I'm all for comments but this code is pretty self-explanatory. – Jon Jul 11 '17 at 23:21
7

I've done it this way:

var btn_width = btn.width();
btn.width(0);
btn.show().animate({width: btn_width}, {duration: 500});

Note, that node "btn" should be hidden before animation, and you might also need to set "position: absolute" to it.

1
  • Why not use width: 'toggle'? btn.show().animate({width: 'toggle'}, {duration: 500}); is all you would need, I believe. – Aart den Braber May 12 '15 at 9:58
6

Another worth mentioning library is animate.css. It works great with jQuery, and you can do a lot of interesting animations simply by toggling CSS classs.

Like..

$("#slide").toggle().toggleClass('animated bounceInLeft');

6

or you can use

$('#myDiv').toggle("slide:right");
5
  • 5
    When answering a ten year old question with fourteen other existing answers it would help to explain what new approach your answer brings, and if it would have been valid when the question was asked, or if it is using techniques that became available during those ten years. – Jason Aller Aug 28 '19 at 3:56
  • @JasonAller Why is that? – groovenectar Oct 29 '20 at 5:12
  • @groovenectar the answer to that is a long essay that won't fit here and would be off topic here. I suggest you ask this on meta where a full discussion can take place. – Jason Aller Oct 29 '20 at 15:28
  • @JasonAller, new responses to old questions are very often the most valuable. So I hope people keep doing it without discouragement from participating on StackExchange. Because of the value to doing that, an approach should be an update to SE, e.g. republishing a question with moderator assistance, etc... Some kind of blessing on the practice of answering old questions, rather than discouraging users from posting useful answers... – groovenectar Oct 30 '20 at 16:07
  • @groovenectar please show me where in my comment I discouraged adding a new answer to an older question? A code only answer dropped on an older question isn't as useful as one that has both code and explanation. – Jason Aller Oct 30 '20 at 16:12
5

GreenSock Animation Platform (GSAP) with TweenLite / TweenMax provides much smoother transitions with far greater customization than jQuery or CSS3 transitions. In order to animate CSS properties with TweenLite / TweenMax, you'll also need their plugin called "CSSPlugin". TweenMax includes this automatically.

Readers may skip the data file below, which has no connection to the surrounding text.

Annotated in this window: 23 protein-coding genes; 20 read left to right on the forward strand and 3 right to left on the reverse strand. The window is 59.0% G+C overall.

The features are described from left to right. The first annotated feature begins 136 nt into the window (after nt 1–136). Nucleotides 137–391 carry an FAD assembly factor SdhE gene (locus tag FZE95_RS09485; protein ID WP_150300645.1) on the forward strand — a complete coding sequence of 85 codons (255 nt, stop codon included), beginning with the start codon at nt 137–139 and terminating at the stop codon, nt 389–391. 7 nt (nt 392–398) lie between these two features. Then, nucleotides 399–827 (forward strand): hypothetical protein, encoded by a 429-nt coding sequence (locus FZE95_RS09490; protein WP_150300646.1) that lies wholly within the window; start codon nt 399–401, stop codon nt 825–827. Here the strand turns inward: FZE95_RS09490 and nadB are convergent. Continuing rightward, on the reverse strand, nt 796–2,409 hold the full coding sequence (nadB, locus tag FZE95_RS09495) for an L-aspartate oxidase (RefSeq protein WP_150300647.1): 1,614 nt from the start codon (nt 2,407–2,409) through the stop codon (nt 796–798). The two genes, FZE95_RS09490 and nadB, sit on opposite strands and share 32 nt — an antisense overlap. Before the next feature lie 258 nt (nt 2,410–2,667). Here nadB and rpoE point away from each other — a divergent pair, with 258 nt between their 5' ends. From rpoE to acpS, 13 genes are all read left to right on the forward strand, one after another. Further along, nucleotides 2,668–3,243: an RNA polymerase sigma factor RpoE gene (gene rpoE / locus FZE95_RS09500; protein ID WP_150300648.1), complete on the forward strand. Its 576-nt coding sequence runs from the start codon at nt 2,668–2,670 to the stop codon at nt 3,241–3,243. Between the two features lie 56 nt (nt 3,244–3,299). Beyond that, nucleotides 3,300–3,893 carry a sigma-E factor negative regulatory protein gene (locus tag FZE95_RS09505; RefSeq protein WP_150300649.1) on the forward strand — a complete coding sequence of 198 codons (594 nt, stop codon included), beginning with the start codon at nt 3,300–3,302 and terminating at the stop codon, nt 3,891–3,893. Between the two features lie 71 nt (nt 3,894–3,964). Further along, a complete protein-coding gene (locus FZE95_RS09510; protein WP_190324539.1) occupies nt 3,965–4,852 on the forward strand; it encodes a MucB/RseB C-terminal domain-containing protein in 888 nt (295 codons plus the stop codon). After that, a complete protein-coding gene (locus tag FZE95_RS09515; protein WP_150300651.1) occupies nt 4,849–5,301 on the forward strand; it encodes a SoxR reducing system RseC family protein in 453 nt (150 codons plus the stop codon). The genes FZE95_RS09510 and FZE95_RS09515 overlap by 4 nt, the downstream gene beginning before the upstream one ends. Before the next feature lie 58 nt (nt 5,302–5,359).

First, load the TweenMax library:

<script src="https://cdnjs.cloudflare.com/ajax/libs/gsap/1.18.0/TweenMax.min.js"></script>

Or the lightweight version, TweenLite:

<script src="https://cdnjs.cloudflare.com/ajax/libs/gsap/1.18.0/plugins/CSSPlugin.min.js"></script>
<script src="https://cdnjs.cloudflare.com/ajax/libs/gsap/1.18.0/easing/EasePack.min.js"></script>
<script src="https://cdnjs.cloudflare.com/ajax/libs/gsap/1.18.0/TweenLite.min.js"></script>

Then, call your animation:

 var myObj= document.getElementById("myDiv");

// Syntax: (target, speed, {distance, ease})
 TweenLite.to(myObj, .7, { x: 500, ease: Power3.easeOut});

You can also call it with an ID selector:

 TweenLite.to("#myID", .7, { x: 500, ease: Power3.easeOut});

If you have jQuery loaded, you can use more advanced broad selectors, like all elements containing a specific class:

 // This will parse the selectors using jQuery's engine.
TweenLite.to(".myClass", .7, { x: 500, ease: Power3.easeOut});

For full details, see: TweenLite Documentation

According to their website: "TweenLite is an extremely fast, lightweight, and flexible animation tool that serves as the foundation of the GreenSock Animation Platform (GSAP)."

4

You can define first the width of the element as 0, floating right, and then on the event that you are about to show it.. it would be like

$('#the_element_to_slide_from_right_left').animate({ width:'your desired width' }, 600);

Simple as that.

4

An example of right to left animation without jQuery UI, just with jQuery (any version, see https://api.jquery.com/animate/).

$(document).ready(function() {
  var contentLastMarginLeft = 0;
  $(".wrap").click(function() {